Presented at ASA, October 27, 2015
Emmett E. Whitaker, M.D., Bruno Bissonnette, M.D., Joseph Tobias, M.D., Christopher Pierson, M.D.,Ph.D., Tanner Koppert, B.S., Fievos L Christofi, Ph.D.
Nationwide Children’s Hospital, Columbus, Ohio , United States
Piglets are recognized alternative to large animal research for neuroscience. Their gyrencephalic brains have striking similarities with human newborn brain structure and function. Although studies have examined apoptosis after anesthesia, none reported effects of anesthetics on neuroinflammation, an arguably more important process when considering lasting neurodegeneration that leads to severe neurocognitive deficits. CNS inflammatory response in children undergoing anesthesia has become our primary focus in an attempt to elucidate the true consequence on the brain in development.
35 neonatal piglets (10-14 days old, 2-3 kg) are studied. Animals are divided into three groups: 1) control, 2) LPS and 3) Isoflurane 2%. Sevoflurane 8% in 100% O2 via face cone is used to induce anesthesia followed by isoflurane 2% in 50% O2/50% air for 3 hours. An IV catheter is placed, the trachea intubated and lungs mechanically ventilated to ensure normocapnia and normoxia. A femoral artery catheter assures continuous blood pressure monitoring and allows for blood sampling. End-tidal carbon dioxide, rectal temperature, and arterial blood pressure are monitored continuously throughout the study. Arterial blood gases are measured hourly during anesthesia. At the end, vascular catheters are removed and the surgical incision is closed and infiltrated with bupivacaine. Piglets are awakened and the trachea extubated. Animals are returned to their temperature-controlled home cage for 72h. They are monitored every hour for the first 6 hours and every 4 hours thereafter. Piglets receive a nutritionally complete commercial piglet milk replacer. After 72 hours the piglets receive 8% sevoflurane in 100% O2. Peripheral blood is collected via venipuncture and cerebrospinal fluid (CSF) obtained via cisterna magna puncture. The CSF and blood are frozen and stored at -80oC within 30 min. A transaortic perfusion of heparinized phosphate buffered saline (PBS) and 4% paraformaldehyde (PFA) is given. Brains are harvested. Untreated animals serve as controls. The positive control group receives an E. coli endotoxin, lipopolysaccharide (LPS) intraperitoneally at a dose known to induce an acute phase response. Tissue in these animals is harvested as described above.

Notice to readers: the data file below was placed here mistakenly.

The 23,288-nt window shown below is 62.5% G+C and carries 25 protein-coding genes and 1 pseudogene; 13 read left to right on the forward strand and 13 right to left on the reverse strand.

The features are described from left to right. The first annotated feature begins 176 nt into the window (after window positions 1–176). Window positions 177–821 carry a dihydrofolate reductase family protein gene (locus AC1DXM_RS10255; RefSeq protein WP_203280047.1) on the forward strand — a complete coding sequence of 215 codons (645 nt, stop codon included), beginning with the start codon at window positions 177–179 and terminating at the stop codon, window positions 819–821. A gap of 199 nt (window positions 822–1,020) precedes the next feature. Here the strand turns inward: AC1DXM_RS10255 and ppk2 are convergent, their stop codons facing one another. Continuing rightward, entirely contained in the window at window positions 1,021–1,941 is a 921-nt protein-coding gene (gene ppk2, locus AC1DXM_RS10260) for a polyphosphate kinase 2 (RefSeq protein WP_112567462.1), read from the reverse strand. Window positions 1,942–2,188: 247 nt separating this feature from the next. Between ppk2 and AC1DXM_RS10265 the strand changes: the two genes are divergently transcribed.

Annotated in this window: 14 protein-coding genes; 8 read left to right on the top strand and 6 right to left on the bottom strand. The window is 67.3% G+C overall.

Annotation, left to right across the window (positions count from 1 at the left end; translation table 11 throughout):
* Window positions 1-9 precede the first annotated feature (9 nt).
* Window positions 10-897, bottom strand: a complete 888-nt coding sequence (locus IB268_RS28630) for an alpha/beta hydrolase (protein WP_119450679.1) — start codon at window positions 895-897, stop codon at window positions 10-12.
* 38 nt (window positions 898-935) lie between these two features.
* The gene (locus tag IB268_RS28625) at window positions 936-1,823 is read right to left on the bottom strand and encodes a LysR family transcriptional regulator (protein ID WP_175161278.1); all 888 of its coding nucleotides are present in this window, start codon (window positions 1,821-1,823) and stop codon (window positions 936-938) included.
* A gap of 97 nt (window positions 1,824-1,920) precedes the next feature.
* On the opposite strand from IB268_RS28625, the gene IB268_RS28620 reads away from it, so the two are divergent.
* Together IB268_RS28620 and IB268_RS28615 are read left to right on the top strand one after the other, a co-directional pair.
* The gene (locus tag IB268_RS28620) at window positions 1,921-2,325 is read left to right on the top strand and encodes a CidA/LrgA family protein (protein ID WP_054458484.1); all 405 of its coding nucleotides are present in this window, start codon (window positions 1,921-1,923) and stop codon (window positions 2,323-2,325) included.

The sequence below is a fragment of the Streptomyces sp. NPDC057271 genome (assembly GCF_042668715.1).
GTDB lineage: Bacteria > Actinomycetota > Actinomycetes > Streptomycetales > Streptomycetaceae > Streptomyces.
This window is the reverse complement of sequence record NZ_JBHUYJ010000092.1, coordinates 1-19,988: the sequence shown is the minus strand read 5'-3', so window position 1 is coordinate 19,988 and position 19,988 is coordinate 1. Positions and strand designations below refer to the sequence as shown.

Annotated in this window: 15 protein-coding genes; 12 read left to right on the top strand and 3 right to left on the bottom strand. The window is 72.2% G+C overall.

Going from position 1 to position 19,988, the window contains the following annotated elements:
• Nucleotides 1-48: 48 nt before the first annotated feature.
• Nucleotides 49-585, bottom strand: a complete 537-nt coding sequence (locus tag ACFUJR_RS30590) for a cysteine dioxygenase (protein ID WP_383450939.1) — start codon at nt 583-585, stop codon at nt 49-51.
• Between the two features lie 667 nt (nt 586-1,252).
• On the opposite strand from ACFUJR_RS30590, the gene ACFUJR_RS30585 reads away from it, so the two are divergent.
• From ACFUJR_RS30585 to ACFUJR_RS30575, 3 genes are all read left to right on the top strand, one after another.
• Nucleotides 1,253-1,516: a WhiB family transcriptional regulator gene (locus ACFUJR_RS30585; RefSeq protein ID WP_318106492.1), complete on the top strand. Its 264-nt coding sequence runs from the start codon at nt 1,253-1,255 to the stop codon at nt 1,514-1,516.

Brains from 29 animals were analyzed. One animal in the LPS group died due to an inadvertent intravascular injection. All animals were successfully anesthetized and survived until sacrifice. 4 micron sections were mounted on slides and stained with hematoxylin and eosin (H&E) (Figure 1). Microscopic brain examination showed: 1) significant morphological and structural changes in the entorhinal cortex and CA1 hippocampus in the isoflurane and LPS treated animals when compared to controls (Figure 1), and 2) an acute ischemic infarct in one of three isoflurane-treated animals not present in the either groups. Control brains showed clusters of small, round cells in the neuronal layers most likely immature microglial cells, astrocytes, or oligodendrocytes in development. They were virtually obliterated in every isoflurane- and LPS-treated animal.
We hypothesize that clusters of cells may be dying as a result of neuroinflammation, ischemia, or both when animals are treated with isoflurane or LPS. Identifying their implications and the mechanisms involved in their loss will be essential to determine the significance of this observation.